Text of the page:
Microdroplets for integrated high sensitivity biosensors

Melikhan Tanyeri, Ian M. Kennedy

Research output: Chapter in Book/Report/Conference proceedingConference contribution

9 Scopus citations

Abstract

The detection of single bacterial cells and novel absorbing labels has been demonstrated through optical resonances in microdroplets. The setup enables high throughput detection of single Escherichia coli (E. Coli) cells without any direct labeling although Rhodamine 6G (R6G) was used as the signal transduction mechanism. A micro droplet acts as an optical cavity that supports Morphology Dependent Resonances (MDRs) at wavelengths where the droplet circumference is an integer multiple of the emission wavelength. The cells inside the droplet have a direct effect on the fluorescence lasing spectrum of R6G fluorescence by means of scattering and local refractive index change. The change in the lasing spectrum can be observed at the concentrations where each droplet has as little as one cell. C 60 fluorescence quenching has also been demonstrated in microdroplets. R6G in ethanol (1μM) was used for the fluorescence spectrum measurements. Quenching of the optical resonances was observed when C 60 dissolved in ethanol was mixed with the R6G-Ethanol solution. Quenching can be observed at C 60 concentrations of 1 μM in the final solution. The background signal was also checked by repeating the experiment with only R6G and only C 60 in the solvent, assuring that the signal reduction was due to the addition of C 60 in to the solution. This quenching mechanism may have many applications in multiplexing in bioassays.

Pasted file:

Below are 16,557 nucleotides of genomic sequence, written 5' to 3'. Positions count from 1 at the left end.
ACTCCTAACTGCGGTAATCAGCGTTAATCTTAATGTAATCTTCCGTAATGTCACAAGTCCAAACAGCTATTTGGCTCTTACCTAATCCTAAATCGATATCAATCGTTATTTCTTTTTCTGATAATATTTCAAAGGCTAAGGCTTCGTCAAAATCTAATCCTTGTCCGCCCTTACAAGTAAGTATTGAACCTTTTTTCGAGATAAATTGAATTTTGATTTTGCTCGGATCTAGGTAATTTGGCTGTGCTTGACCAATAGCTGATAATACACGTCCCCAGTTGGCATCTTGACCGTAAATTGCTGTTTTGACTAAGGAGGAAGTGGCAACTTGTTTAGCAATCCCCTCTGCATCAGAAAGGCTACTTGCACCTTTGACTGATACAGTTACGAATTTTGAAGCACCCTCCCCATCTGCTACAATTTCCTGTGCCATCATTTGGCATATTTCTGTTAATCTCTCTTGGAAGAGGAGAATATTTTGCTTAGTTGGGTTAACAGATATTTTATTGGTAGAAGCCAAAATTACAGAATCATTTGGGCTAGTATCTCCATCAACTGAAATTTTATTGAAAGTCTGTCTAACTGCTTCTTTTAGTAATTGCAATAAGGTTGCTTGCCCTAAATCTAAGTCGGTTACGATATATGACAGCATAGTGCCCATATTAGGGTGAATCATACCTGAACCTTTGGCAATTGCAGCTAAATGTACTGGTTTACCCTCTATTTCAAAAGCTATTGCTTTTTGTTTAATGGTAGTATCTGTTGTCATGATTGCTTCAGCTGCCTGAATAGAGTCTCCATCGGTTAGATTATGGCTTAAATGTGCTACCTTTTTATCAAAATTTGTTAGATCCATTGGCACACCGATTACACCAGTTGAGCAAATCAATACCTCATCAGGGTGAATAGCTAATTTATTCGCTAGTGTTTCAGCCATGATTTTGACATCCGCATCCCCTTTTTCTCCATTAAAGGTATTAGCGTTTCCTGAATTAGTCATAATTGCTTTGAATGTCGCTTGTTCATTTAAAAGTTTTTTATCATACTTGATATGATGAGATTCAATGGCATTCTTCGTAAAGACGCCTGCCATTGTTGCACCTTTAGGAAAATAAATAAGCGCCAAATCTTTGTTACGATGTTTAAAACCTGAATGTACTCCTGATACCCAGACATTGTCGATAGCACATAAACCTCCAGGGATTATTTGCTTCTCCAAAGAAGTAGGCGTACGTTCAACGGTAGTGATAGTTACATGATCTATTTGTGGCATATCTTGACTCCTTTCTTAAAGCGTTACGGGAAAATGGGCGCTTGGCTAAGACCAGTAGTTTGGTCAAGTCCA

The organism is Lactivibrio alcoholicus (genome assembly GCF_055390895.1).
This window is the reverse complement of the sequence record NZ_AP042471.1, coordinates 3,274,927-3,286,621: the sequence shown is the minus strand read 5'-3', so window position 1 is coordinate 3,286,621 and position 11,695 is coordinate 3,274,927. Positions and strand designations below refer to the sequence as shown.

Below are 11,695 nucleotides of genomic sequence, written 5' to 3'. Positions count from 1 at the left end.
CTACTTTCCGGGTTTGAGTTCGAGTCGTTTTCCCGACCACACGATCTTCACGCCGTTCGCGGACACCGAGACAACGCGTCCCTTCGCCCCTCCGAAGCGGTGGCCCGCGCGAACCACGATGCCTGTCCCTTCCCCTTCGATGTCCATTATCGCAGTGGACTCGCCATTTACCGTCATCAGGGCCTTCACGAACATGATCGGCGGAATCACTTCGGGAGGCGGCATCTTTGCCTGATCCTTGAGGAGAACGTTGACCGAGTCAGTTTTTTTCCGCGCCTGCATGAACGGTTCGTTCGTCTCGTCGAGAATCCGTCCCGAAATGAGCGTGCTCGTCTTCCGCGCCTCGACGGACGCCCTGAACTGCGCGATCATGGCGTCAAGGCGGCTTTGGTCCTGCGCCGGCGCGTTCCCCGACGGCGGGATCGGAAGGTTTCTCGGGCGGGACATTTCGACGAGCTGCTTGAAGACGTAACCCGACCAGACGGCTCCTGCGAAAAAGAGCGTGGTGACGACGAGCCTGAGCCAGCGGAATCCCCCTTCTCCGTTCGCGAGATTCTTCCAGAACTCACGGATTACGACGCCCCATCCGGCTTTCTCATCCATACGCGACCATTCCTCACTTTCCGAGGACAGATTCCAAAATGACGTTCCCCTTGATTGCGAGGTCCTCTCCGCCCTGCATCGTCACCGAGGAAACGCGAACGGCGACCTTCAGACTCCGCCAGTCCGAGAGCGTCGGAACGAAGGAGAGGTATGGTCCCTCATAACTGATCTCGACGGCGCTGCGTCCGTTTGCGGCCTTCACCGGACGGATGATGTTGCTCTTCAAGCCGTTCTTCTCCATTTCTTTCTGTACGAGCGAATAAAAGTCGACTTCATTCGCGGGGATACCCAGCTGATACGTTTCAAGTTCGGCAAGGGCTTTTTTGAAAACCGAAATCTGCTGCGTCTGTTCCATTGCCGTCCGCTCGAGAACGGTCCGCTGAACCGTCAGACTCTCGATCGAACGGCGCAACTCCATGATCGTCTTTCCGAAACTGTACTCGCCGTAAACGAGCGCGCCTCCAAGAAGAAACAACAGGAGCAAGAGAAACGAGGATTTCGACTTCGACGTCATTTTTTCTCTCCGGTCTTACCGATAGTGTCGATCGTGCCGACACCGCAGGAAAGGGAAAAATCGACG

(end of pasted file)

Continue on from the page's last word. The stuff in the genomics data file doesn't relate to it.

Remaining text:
Original languageEnglish (US)
Title of host publicationProceedings of SPIE - The International Society for Optical Engineering
EditorsD.V. Nicolau, U.R. Muller, J.M. Dell
Pages133-140
Number of pages8
Volume5275
DOIs
StatePublished - 2004
EventBioMEMS and Nanotechnology - Perth, WA, Australia
Duration: Dec 10 2003Dec 12 2003

Other

OtherBioMEMS and Nanotechnology
CountryAustralia
CityPerth, WA
Period12/10/0312/12/03

Keywords

  • Bacteria
  • Carbon 60
  • Fluorescence
  • MDRs
  • Microdroplet
  • Quenching

ASJC Scopus subject areas

  • Electrical and Electronic Engineering
  • Condensed Matter Physics

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    Tanyeri, M., & Kennedy, I. M. (2004). Microdroplets for integrated high sensitivity biosensors. In D. V. Nicolau, U. R. Muller, & J. M. Dell (Eds.), Proceedings of SPIE - The International Society for Optical Engineering (Vol. 5275, pp. 133-140) https://doi.org/10.1117/12.522806